Arab League urges intl. probe into Israeli crimes in Gaza
Iran Press TV
Thu May 17, 2018 05:29PM
Arab League chief Ahmed Abul Gheit has called for an international probe into Israeli crimes against Palestinians in its bloody crackdown on mass protests along the Gaza fence on Monday.
"We call for a credible international investigation into the crimes committed by the occupation," Abul Gheit said on Thursday at the extraordinary meeting of Arab foreign ministers in Cairo to discuss the Gaza carnage.
Israeli forces killed at least 62 Palestinians protesting near the Gaza fence on the eve of the 70th anniversary of the Nakba (Catastrophe) Day, which coincided with Washington's embassy relocation from Tel Aviv to occupied Jerusalem al-Quds.
More than 2,700 Palestinians were also wounded as Israeli forces used snipers, airstrikes, tank fire and tear gas to target the demonstrators.
Hospitals in the Gaza Strip, already under-equipped because of the Israeli siege, are struggling to deal with an overwhelming number of casualties. Dozens of the wounded are still in serious or critical condition due to the severity of their injuries.
The carnage took place on the same day the US opened its embassy in Jerusalem al-Quds despite global condemnation of the move.
"We are facing a state of blatant aggression against international law and legitimacy which was embodied by the US embassy's transfer," Abul Gheit pointed out.
Speaking at the Arab League meeting, Palestinian Foreign Minister Riyad al-Maliki called on Arab states to recall their ambassadors from the United States in protest.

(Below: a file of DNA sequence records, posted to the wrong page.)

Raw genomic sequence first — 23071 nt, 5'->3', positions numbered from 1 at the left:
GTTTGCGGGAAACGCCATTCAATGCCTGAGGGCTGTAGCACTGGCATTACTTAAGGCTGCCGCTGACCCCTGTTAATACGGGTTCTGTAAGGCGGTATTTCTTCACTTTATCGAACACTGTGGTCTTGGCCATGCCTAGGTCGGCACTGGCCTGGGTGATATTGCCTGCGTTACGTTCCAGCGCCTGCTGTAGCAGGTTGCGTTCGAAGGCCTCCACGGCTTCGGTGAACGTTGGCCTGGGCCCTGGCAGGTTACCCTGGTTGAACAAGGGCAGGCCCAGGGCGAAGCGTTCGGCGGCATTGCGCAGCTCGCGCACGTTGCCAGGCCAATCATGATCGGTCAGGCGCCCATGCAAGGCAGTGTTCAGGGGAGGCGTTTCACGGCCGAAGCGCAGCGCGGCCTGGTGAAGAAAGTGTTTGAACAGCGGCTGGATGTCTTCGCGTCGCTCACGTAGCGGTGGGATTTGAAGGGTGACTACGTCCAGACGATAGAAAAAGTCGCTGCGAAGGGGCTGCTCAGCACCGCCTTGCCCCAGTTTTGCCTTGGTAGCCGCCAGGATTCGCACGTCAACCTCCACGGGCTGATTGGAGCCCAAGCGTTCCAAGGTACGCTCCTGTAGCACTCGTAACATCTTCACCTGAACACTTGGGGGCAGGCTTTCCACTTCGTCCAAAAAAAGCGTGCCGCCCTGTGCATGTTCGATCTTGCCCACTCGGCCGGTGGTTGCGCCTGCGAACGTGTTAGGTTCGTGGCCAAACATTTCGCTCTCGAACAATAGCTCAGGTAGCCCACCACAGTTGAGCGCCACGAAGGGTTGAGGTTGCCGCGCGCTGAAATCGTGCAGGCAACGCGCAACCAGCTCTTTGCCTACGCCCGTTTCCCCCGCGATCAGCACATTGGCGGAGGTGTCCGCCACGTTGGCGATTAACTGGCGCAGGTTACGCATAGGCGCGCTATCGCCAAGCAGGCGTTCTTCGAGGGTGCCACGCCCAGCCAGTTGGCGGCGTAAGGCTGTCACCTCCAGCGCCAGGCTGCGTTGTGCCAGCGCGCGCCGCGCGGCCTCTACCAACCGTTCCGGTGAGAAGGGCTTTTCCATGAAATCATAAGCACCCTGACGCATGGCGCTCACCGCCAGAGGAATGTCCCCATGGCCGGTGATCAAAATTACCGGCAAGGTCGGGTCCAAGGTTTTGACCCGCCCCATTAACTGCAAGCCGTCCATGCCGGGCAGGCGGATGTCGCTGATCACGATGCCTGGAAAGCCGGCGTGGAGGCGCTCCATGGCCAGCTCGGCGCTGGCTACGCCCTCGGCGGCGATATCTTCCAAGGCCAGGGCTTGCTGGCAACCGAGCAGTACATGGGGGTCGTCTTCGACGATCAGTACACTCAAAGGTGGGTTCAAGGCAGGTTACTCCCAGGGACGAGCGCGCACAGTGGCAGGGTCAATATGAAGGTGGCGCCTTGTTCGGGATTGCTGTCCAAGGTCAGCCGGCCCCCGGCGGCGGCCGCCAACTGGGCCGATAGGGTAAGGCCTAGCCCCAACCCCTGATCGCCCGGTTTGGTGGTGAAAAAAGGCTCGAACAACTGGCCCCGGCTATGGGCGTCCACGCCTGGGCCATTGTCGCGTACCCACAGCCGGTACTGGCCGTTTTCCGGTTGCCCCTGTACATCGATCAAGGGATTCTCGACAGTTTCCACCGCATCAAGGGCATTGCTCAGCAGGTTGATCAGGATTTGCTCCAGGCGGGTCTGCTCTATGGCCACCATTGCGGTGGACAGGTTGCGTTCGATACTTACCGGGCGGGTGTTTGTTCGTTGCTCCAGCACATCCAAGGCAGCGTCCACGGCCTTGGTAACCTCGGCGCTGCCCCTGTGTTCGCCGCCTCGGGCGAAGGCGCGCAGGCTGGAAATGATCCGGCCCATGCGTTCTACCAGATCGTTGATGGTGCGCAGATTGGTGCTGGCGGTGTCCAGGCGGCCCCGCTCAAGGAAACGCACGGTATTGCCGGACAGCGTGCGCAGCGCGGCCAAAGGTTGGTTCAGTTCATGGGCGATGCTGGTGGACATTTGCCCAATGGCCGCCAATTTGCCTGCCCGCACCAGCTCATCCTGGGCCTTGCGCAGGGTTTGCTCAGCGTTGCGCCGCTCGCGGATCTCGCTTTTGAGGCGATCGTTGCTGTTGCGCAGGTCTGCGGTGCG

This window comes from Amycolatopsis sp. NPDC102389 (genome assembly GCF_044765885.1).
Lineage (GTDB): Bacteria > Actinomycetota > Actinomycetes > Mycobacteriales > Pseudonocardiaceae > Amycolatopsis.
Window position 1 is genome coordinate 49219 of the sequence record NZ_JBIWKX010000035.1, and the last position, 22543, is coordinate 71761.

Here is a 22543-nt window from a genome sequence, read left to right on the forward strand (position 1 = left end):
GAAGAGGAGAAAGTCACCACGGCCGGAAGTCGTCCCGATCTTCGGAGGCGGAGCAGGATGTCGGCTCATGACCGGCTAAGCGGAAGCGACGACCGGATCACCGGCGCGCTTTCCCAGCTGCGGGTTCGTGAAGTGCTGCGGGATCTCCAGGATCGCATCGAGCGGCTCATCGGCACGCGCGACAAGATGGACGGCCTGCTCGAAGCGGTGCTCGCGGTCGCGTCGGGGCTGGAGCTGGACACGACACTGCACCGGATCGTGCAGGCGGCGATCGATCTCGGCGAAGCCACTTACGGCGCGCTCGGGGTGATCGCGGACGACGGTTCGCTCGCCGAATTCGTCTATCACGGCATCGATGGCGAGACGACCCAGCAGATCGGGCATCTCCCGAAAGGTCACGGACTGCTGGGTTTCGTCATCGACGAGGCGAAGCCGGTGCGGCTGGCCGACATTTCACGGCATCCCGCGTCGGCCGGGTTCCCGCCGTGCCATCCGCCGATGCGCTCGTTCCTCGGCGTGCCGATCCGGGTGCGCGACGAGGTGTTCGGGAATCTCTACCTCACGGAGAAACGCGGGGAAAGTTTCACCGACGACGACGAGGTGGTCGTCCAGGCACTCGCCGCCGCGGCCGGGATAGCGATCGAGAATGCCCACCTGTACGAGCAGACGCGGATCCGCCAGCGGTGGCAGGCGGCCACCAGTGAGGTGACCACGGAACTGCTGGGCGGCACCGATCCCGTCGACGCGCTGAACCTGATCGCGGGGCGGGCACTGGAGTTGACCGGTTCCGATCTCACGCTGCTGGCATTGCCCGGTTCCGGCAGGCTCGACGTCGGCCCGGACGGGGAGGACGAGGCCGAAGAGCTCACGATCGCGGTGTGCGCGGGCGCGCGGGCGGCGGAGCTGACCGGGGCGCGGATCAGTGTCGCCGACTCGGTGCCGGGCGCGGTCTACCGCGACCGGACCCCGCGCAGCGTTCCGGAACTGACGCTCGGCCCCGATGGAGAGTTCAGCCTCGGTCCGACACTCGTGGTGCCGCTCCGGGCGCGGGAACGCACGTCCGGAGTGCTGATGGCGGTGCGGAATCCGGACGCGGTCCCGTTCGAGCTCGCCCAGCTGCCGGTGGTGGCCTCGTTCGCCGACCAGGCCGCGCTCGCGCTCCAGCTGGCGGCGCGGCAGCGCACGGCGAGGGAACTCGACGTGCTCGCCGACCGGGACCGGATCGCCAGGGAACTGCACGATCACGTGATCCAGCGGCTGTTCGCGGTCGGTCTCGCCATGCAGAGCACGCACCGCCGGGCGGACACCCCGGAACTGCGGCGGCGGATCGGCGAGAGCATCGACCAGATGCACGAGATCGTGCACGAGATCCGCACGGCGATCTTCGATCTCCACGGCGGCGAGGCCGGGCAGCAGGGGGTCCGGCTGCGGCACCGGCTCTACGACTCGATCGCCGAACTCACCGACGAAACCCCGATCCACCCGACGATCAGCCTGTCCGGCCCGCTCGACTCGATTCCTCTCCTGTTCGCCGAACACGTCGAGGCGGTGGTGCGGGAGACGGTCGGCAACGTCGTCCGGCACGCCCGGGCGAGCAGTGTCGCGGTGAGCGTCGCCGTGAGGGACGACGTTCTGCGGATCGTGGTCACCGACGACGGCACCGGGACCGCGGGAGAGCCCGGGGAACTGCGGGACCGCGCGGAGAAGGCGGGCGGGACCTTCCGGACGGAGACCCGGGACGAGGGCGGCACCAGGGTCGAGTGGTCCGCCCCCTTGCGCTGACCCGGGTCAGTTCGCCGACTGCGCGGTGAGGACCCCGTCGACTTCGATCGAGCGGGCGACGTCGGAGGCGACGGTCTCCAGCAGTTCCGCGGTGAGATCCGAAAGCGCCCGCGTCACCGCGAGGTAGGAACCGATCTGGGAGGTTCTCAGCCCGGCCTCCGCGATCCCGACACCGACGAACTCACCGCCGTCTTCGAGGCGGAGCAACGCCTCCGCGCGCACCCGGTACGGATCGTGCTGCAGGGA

"There is no harm in Arab states collectively recalling their ambassadors in Washington to their capitals for consultations," Maliki said.
Members of the Arab League should summon their ambassadors "to remind them of the Arab rejection of the US embassy's transfer to al-Quds," he added
Maliki reminded that Arab League members had agreed in their previous summit meetings to sever relations with any country that relocated its embassy to Jerusalem al-Quds.
The occupied territories have witnessed new tensions ever since US President Donald Trump announced Washington's recognition of Jerusalem al-Quds as Israel's "capital" on December 6, 2017 and said the United States would move its embassy to the city.
The dramatic decision triggered demonstrations in the occupied Palestinian territories and elsewhere across the world.
The status of Jerusalem al-Quds is the thorniest issue in the decades-long Israeli-Palestinian conflict. The Palestinians see East Jerusalem as the capital of their future state.
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